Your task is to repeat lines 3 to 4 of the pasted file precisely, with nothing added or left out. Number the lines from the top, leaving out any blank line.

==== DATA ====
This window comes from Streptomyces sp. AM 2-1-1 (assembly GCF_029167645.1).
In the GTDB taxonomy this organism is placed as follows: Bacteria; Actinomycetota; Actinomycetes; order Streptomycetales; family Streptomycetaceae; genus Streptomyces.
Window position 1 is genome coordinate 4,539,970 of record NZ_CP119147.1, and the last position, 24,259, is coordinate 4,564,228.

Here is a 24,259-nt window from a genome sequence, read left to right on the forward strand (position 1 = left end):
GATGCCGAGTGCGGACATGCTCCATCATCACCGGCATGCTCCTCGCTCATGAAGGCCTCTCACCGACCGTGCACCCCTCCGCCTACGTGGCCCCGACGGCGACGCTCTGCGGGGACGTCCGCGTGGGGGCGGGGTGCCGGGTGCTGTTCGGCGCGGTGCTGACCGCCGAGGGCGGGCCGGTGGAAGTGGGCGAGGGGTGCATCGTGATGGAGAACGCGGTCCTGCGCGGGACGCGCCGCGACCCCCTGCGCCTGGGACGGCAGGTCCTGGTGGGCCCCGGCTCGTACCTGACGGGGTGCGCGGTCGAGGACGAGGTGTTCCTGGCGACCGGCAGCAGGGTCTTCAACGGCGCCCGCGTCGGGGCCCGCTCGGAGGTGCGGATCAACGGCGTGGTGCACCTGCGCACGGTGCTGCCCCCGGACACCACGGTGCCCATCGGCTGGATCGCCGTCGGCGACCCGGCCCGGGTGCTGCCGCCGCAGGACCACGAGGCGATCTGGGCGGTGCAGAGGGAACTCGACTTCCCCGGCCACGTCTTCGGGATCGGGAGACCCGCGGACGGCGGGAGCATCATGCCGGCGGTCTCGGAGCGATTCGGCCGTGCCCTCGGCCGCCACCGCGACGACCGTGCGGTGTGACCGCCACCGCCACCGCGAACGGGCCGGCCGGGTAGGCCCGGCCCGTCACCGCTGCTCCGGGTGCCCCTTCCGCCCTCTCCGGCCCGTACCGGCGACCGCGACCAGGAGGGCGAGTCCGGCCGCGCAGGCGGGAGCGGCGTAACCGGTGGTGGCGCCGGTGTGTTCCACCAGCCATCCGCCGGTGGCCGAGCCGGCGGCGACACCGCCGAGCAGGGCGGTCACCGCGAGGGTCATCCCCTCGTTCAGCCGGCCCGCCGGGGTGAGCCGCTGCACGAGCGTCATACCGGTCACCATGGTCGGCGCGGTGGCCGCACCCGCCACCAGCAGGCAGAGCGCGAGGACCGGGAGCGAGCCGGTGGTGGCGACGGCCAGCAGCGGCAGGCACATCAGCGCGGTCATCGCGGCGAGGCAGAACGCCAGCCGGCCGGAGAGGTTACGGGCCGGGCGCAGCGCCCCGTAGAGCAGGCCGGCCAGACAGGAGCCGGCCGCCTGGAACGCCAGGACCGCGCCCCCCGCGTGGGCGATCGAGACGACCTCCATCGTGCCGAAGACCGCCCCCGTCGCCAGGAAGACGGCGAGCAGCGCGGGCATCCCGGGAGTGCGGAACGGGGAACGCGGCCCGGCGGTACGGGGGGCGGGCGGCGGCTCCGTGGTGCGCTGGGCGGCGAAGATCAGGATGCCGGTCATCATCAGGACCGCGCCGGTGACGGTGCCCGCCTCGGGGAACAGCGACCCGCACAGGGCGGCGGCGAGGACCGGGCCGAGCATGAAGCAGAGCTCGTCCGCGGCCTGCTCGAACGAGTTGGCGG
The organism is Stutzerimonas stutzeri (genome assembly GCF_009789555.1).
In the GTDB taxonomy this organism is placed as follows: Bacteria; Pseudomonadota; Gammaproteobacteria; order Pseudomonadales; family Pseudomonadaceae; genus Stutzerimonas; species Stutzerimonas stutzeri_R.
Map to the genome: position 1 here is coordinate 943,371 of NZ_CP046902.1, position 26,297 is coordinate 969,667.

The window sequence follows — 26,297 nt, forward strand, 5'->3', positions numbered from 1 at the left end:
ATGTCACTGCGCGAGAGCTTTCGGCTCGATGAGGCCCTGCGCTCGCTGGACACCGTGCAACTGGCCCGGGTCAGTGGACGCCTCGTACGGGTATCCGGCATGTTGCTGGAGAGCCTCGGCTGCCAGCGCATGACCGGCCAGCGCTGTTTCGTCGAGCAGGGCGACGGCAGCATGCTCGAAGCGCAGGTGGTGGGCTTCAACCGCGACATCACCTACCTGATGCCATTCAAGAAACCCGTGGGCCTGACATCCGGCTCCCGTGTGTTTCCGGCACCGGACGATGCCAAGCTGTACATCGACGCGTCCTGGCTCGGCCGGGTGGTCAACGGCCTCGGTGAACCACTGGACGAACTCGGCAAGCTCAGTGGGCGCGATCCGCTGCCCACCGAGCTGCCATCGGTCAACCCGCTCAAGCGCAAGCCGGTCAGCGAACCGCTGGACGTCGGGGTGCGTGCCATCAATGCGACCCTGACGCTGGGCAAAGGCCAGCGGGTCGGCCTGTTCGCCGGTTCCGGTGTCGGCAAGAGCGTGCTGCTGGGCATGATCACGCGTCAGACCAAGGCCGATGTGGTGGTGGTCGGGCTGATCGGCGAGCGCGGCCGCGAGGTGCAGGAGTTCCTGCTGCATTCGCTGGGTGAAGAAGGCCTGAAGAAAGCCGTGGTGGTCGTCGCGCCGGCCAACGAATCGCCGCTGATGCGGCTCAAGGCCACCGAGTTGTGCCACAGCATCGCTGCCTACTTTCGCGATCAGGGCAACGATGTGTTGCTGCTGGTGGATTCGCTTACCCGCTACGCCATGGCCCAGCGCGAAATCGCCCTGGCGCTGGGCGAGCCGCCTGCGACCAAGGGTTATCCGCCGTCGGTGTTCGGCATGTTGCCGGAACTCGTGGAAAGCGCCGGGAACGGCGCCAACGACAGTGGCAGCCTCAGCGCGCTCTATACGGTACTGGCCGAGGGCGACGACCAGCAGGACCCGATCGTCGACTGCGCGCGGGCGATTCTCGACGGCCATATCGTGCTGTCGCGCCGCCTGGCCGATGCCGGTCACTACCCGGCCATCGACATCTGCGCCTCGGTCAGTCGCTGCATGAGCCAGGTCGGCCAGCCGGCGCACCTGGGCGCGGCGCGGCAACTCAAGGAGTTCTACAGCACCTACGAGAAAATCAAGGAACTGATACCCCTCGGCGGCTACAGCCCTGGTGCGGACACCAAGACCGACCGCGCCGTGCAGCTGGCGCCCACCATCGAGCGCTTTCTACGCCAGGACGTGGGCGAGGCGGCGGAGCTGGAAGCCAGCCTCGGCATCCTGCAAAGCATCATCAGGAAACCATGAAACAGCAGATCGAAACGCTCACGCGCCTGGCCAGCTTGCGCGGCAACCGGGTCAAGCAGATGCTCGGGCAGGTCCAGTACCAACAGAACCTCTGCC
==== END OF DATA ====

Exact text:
Window position 1 is genome coordinate 4,539,970 of record NZ_CP119147.1, and the last position, 24,259, is coordinate 4,564,228.

Here is a 24,259-nt window from a genome sequence, read left to right on the forward strand (position 1 = left end):